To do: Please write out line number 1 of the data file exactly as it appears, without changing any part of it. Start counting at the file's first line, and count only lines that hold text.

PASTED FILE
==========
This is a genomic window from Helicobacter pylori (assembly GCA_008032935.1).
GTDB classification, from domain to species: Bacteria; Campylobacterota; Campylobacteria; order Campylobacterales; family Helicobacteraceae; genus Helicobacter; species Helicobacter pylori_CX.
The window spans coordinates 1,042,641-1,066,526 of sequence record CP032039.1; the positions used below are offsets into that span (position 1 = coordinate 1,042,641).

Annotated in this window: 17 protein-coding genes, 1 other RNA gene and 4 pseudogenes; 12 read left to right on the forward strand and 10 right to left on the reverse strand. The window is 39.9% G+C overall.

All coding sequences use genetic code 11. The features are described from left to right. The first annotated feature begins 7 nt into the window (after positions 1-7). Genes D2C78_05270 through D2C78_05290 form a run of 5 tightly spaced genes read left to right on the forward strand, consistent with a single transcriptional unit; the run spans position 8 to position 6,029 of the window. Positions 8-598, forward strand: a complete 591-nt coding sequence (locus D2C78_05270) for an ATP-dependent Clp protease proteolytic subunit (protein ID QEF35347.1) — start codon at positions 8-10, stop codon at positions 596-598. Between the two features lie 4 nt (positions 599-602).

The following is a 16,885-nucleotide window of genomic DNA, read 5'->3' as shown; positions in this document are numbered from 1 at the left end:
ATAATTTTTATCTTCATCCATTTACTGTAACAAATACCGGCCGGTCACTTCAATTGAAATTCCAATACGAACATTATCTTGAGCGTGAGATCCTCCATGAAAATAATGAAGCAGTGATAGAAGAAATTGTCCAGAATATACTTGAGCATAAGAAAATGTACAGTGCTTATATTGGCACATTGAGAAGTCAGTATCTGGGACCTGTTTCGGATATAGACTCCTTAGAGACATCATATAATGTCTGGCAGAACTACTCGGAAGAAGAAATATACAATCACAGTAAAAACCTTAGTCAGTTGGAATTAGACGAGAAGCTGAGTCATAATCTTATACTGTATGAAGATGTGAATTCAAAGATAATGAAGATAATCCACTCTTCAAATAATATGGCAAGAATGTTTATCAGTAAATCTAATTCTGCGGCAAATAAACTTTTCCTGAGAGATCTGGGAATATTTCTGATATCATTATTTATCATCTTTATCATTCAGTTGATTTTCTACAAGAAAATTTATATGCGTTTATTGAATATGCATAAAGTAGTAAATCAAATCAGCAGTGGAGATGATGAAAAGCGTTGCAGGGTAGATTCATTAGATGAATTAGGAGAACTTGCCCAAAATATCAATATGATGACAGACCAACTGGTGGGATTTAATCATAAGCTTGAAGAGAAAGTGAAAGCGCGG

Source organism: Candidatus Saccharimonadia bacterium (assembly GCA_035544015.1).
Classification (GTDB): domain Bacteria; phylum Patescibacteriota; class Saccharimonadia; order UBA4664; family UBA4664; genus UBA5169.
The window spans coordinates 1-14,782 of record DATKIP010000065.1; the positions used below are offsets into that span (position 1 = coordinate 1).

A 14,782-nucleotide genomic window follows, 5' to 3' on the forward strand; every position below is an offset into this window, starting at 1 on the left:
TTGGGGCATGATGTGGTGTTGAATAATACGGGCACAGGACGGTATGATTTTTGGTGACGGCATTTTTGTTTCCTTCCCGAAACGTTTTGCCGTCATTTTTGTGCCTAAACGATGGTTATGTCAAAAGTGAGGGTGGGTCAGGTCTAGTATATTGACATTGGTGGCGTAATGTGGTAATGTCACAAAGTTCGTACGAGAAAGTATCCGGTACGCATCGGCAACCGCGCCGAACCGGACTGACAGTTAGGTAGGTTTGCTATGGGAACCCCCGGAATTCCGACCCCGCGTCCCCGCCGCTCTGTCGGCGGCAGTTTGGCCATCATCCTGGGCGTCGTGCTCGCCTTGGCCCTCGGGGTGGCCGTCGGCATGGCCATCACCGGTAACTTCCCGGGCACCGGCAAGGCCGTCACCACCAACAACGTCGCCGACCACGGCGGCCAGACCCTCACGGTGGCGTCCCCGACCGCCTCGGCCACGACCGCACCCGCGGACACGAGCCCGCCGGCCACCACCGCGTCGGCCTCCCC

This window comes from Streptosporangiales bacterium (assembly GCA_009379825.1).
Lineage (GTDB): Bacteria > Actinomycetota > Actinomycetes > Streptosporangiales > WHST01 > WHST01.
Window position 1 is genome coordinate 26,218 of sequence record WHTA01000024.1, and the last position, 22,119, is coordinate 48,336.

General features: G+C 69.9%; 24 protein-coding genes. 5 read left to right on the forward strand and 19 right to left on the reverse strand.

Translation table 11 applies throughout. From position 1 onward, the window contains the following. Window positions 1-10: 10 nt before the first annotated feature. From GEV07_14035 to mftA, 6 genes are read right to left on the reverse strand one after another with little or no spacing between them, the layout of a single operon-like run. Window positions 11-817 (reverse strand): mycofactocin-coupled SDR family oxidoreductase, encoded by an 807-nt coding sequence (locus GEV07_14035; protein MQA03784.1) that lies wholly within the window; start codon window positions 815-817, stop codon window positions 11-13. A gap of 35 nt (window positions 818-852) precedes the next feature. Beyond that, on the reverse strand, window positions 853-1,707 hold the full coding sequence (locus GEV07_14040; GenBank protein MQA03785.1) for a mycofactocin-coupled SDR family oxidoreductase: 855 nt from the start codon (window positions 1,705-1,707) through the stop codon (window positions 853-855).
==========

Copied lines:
This is a genomic window from Helicobacter pylori (assembly GCA_008032935.1).